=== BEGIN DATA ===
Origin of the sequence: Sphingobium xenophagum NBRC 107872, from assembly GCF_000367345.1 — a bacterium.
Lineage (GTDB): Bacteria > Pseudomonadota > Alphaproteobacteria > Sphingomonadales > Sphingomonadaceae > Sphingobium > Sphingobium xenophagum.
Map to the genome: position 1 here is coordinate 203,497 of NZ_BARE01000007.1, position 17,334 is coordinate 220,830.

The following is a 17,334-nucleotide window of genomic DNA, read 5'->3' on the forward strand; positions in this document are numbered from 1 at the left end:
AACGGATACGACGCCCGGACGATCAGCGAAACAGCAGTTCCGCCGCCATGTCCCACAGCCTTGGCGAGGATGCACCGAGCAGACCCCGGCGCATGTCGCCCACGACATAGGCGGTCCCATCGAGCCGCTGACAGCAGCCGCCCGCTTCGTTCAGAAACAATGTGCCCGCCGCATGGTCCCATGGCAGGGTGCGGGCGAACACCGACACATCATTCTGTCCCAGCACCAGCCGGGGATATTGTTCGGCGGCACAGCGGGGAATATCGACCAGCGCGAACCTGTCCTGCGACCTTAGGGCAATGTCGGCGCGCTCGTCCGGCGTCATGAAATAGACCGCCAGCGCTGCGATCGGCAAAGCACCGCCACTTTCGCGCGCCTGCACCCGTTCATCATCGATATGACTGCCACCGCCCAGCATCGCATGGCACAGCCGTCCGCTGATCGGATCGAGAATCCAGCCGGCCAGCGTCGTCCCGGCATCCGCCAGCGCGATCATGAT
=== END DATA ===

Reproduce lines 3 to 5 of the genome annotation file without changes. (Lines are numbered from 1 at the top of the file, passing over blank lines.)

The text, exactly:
Map to the genome: position 1 here is coordinate 203,497 of NZ_BARE01000007.1, position 17,334 is coordinate 220,830.

The following is a 17,334-nucleotide window of genomic DNA, read 5'->3' on the forward strand; positions in this document are numbered from 1 at the left end:
AACGGATACGACGCCCGGACGATCAGCGAAACAGCAGTTCCGCCGCCATGTCCCACAGCCTTGGCGAGGATGCACCGAGCAGACCCCGGCGCATGTCGCCCACGACATAGGCGGTCCCATCGAGCCGCTGACAGCAGCCGCCCGCTTCGTTCAGAAACAATGTGCCCGCCGCATGGTCCCATGGCAGGGTGCGGGCGAACACCGACACATCATTCTGTCCCAGCACCAGCCGGGGATATTGTTCGGCGGCACAGCGGGGAATATCGACCAGCGCGAACCTGTCCTGCGACCTTAGGGCAATGTCGGCGCGCTCGTCCGGCGTCATGAAATAGACCGCCAGCGCTGCGATCGGCAAAGCACCGCCACTTTCGCGCGCCTGCACCCGTTCATCATCGATATGACTGCCACCGCCCAGCATCGCATGGCACAGCCGTCCGCTGATCGGATCGAGAATCCAGCCGGCCAGCGTCGTCCCGGCATCCGCCAGCGCGATCATGAT